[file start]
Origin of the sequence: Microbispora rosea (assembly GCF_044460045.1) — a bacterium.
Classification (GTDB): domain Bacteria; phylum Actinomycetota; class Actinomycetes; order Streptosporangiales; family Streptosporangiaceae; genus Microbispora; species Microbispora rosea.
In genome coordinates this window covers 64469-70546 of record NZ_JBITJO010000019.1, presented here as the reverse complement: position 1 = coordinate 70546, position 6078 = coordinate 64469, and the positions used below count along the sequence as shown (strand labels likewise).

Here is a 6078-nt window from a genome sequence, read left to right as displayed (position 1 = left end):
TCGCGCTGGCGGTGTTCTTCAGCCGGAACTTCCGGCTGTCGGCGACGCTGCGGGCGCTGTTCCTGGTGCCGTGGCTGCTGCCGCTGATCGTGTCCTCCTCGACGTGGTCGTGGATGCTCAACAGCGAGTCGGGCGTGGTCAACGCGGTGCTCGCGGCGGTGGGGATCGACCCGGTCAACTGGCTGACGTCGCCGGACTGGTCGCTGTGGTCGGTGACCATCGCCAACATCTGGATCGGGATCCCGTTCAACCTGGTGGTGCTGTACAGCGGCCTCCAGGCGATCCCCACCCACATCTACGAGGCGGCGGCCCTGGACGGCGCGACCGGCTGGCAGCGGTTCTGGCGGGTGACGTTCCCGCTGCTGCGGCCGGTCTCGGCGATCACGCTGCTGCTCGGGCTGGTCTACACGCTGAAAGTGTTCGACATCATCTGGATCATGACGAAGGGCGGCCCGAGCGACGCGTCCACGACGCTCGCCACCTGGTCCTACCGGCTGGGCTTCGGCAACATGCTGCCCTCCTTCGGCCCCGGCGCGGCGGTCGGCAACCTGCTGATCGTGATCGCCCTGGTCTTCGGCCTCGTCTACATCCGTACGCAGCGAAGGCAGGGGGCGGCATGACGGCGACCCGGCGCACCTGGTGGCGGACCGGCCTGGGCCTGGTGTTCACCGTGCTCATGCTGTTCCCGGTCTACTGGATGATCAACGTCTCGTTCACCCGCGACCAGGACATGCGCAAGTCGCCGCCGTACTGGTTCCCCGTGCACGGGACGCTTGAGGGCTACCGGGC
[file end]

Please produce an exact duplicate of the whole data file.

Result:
Origin of the sequence: Microbispora rosea (assembly GCF_044460045.1) — a bacterium.
Classification (GTDB): domain Bacteria; phylum Actinomycetota; class Actinomycetes; order Streptosporangiales; family Streptosporangiaceae; genus Microbispora; species Microbispora rosea.
In genome coordinates this window covers 64469-70546 of record NZ_JBITJO010000019.1, presented here as the reverse complement: position 1 = coordinate 70546, position 6078 = coordinate 64469, and the positions used below count along the sequence as shown (strand labels likewise).

Here is a 6078-nt window from a genome sequence, read left to right as displayed (position 1 = left end):
TCGCGCTGGCGGTGTTCTTCAGCCGGAACTTCCGGCTGTCGGCGACGCTGCGGGCGCTGTTCCTGGTGCCGTGGCTGCTGCCGCTGATCGTGTCCTCCTCGACGTGGTCGTGGATGCTCAACAGCGAGTCGGGCGTGGTCAACGCGGTGCTCGCGGCGGTGGGGATCGACCCGGTCAACTGGCTGACGTCGCCGGACTGGTCGCTGTGGTCGGTGACCATCGCCAACATCTGGATCGGGATCCCGTTCAACCTGGTGGTGCTGTACAGCGGCCTCCAGGCGATCCCCACCCACATCTACGAGGCGGCGGCCCTGGACGGCGCGACCGGCTGGCAGCGGTTCTGGCGGGTGACGTTCCCGCTGCTGCGGCCGGTCTCGGCGATCACGCTGCTGCTCGGGCTGGTCTACACGCTGAAAGTGTTCGACATCATCTGGATCATGACGAAGGGCGGCCCGAGCGACGCGTCCACGACGCTCGCCACCTGGTCCTACCGGCTGGGCTTCGGCAACATGCTGCCCTCCTTCGGCCCCGGCGCGGCGGTCGGCAACCTGCTGATCGTGATCGCCCTGGTCTTCGGCCTCGTCTACATCCGTACGCAGCGAAGGCAGGGGGCGGCATGACGGCGACCCGGCGCACCTGGTGGCGGACCGGCCTGGGCCTGGTGTTCACCGTGCTCATGCTGTTCCCGGTCTACTGGATGATCAACGTCTCGTTCACCCGCGACCAGGACATGCGCAAGTCGCCGCCGTACTGGTTCCCCGTGCACGGGACGCTTGAGGGCTACCGGGC